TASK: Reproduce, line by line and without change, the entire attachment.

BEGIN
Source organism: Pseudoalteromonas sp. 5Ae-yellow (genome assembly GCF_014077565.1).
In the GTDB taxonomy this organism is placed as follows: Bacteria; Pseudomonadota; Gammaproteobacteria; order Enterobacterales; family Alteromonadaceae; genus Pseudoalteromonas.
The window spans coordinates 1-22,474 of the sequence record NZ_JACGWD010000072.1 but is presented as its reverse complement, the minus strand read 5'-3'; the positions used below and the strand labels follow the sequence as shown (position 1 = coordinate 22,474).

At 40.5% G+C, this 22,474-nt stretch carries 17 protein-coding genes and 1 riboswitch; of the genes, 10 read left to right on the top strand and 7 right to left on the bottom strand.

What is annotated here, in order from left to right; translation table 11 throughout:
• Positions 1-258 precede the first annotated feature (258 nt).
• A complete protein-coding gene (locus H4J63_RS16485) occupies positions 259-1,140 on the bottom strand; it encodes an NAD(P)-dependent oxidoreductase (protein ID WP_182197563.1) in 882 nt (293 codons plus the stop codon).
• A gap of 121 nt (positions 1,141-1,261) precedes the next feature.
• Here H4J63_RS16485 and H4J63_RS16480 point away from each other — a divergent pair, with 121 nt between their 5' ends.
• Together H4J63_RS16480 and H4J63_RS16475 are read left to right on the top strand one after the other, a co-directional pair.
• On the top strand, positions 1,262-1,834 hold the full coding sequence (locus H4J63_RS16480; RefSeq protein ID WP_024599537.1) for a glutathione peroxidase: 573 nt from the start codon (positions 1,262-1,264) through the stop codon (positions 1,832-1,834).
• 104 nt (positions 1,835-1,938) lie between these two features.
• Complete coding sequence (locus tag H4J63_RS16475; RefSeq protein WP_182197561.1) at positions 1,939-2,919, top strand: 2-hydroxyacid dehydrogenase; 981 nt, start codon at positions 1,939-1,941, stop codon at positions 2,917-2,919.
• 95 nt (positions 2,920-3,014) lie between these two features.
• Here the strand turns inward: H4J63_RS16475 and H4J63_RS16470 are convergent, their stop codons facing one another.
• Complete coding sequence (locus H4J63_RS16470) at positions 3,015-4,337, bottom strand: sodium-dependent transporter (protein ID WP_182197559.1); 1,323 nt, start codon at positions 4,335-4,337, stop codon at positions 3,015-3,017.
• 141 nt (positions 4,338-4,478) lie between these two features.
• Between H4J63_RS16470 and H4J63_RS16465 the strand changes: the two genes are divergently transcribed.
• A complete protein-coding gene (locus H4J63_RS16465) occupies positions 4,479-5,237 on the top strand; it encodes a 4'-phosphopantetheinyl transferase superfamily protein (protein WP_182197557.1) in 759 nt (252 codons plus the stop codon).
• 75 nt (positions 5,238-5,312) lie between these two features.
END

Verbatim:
Source organism: Pseudoalteromonas sp. 5Ae-yellow (genome assembly GCF_014077565.1).
In the GTDB taxonomy this organism is placed as follows: Bacteria; Pseudomonadota; Gammaproteobacteria; order Enterobacterales; family Alteromonadaceae; genus Pseudoalteromonas.
The window spans coordinates 1-22,474 of the sequence record NZ_JACGWD010000072.1 but is presented as its reverse complement, the minus strand read 5'-3'; the positions used below and the strand labels follow the sequence as shown (position 1 = coordinate 22,474).

At 40.5% G+C, this 22,474-nt stretch carries 17 protein-coding genes and 1 riboswitch; of the genes, 10 read left to right on the top strand and 7 right to left on the bottom strand.

What is annotated here, in order from left to right; translation table 11 throughout:
• Positions 1-258 precede the first annotated feature (258 nt).
• A complete protein-coding gene (locus H4J63_RS16485) occupies positions 259-1,140 on the bottom strand; it encodes an NAD(P)-dependent oxidoreductase (protein ID WP_182197563.1) in 882 nt (293 codons plus the stop codon).
• A gap of 121 nt (positions 1,141-1,261) precedes the next feature.
• Here H4J63_RS16485 and H4J63_RS16480 point away from each other — a divergent pair, with 121 nt between their 5' ends.
• Together H4J63_RS16480 and H4J63_RS16475 are read left to right on the top strand one after the other, a co-directional pair.
• On the top strand, positions 1,262-1,834 hold the full coding sequence (locus H4J63_RS16480; RefSeq protein ID WP_024599537.1) for a glutathione peroxidase: 573 nt from the start codon (positions 1,262-1,264) through the stop codon (positions 1,832-1,834).
• 104 nt (positions 1,835-1,938) lie between these two features.
• Complete coding sequence (locus tag H4J63_RS16475; RefSeq protein WP_182197561.1) at positions 1,939-2,919, top strand: 2-hydroxyacid dehydrogenase; 981 nt, start codon at positions 1,939-1,941, stop codon at positions 2,917-2,919.
• 95 nt (positions 2,920-3,014) lie between these two features.
• Here the strand turns inward: H4J63_RS16475 and H4J63_RS16470 are convergent, their stop codons facing one another.
• Complete coding sequence (locus H4J63_RS16470) at positions 3,015-4,337, bottom strand: sodium-dependent transporter (protein ID WP_182197559.1); 1,323 nt, start codon at positions 4,335-4,337, stop codon at positions 3,015-3,017.
• 141 nt (positions 4,338-4,478) lie between these two features.
• Between H4J63_RS16470 and H4J63_RS16465 the strand changes: the two genes are divergently transcribed.
• A complete protein-coding gene (locus H4J63_RS16465) occupies positions 4,479-5,237 on the top strand; it encodes a 4'-phosphopantetheinyl transferase superfamily protein (protein WP_182197557.1) in 759 nt (252 codons plus the stop codon).
• 75 nt (positions 5,238-5,312) lie between these two features.